Thursday, May 31, 2007
Karlovic: A giant among men
There is a giant among men at the French Open this week, and no, before you ask, it isn't Rafael Nadal or Roger Federer. His name is Ivo Karlovic.
One look at Karlovic, who's from Zagreb, Croatia, and you immediately ask yourself, "Why is this guy not playing for the NBA?" Karlovic, you see, is 6-foot-10, which makes him the tallest player to rank in the Top 100 (he's currently No. 85) in the history of the ATP tour.
His brand of tennis, predictably, reflects his stature -- big serve, not much else. He's a one-trick pony, but what a trick it is. He can ace his opponents in any direction since his height creates insane angles. Coming into Roland Garros, Karlovic was No. 2 in aces, with 332. Ivan Ljubicic was No. 1, but only because he played more matches (33 versus 18). Karlovic had won 92 percent of his service games, which was tops on tour, ahead of Andy Roddick's 89 percent.
If Karlovic doesn't win the point on his serve, he's often in trouble. What he plays can technically be called tennis -- he's holding a racket and trying to hit the ball over the net -- but his ground strokes are wildly inconsistent, his movement painfully awkward. He's got tremendous wingspan, of course, and his volleys are decent. I saw him beat Mardy Fish in San Jose, on a fast hard court, and Fish, no textbook technician himself, had this look like, "What sport are we playing because it's certainly not tennis?"
By all rights, Karlovic shouldn't win a match on clay, which rewards smooth, athletic movers. Yet he knocked off James Blake in the first round in Paris this week, and his only career title came on clay, in Houston, this spring.
I say this with fondness: The man is a freak.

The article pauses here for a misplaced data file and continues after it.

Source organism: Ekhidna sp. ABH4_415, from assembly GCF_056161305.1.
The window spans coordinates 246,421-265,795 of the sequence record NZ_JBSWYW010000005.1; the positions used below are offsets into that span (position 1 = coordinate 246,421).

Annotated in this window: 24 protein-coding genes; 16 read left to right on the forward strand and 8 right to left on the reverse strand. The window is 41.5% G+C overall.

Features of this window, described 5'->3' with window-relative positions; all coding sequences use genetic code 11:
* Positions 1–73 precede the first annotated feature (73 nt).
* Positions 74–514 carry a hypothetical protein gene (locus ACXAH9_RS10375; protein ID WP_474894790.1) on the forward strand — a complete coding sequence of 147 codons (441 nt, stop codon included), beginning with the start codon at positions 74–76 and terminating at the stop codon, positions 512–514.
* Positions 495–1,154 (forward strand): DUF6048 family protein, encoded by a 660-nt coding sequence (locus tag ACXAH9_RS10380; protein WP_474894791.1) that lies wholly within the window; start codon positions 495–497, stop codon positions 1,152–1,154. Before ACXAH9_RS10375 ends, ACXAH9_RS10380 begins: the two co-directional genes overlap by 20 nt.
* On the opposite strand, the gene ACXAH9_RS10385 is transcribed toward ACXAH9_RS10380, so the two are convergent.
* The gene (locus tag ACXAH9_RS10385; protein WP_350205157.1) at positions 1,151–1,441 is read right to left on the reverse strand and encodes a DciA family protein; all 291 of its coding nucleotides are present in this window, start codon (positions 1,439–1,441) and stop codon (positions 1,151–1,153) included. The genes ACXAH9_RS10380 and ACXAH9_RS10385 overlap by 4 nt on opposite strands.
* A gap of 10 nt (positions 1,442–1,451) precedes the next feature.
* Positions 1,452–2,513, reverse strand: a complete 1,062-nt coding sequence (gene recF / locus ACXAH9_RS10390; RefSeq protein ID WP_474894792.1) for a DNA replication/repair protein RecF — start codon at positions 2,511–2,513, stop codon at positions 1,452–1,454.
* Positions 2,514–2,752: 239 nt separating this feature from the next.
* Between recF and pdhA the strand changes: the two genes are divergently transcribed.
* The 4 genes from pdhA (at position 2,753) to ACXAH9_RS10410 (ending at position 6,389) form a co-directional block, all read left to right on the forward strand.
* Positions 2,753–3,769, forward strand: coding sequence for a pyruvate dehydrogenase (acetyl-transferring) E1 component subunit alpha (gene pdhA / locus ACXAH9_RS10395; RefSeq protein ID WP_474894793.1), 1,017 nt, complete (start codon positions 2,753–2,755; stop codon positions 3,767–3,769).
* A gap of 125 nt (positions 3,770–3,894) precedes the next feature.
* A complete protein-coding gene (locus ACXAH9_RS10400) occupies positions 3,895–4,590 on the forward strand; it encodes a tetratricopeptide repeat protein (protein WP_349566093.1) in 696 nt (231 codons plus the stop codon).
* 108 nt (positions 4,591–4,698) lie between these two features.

Karlovic came from a meager background, taking up tennis at the age of six, without the benefit of a coach or funding from a tennis federation. Inspired by Boris Becker and his countryman, Goran Ivanisevic, he fell in love with the game. But during his country's war for independence, in the early 1990s, when money and available tennis courts were scarce, Karlovic was pushed into (what else?) basketball. Still, he'd sneak out to serve buckets of balls for hours on end; he credits this practice, and not his height, for developing his killer serve.
He eventually found his way back to his true calling and played dinky club championships to earn enough traveling money. He turned pro in 2000, and earned his first big win against Lletyon Hewitt at Wimbledon in 2003. (The picture of Hewitt looking up to shake Ivo's hand is one of the all-time classics.)
Karlovic seems like a sweet, socially awkward guy who speaks with a stutter (at least when he talks in English). He isn't a rising star, like Novak Djokovic and Andy Murray. And he's not a threat to win a major unless he gets on a real serving roll. Maybe I relate to him because he's like most rec players -- he relies heavily on his one weapon to compensate for the many chinks in his armor -- but in an era of Nadals and Federers, Ivo is undeniably a unique and fascinating guy to watch.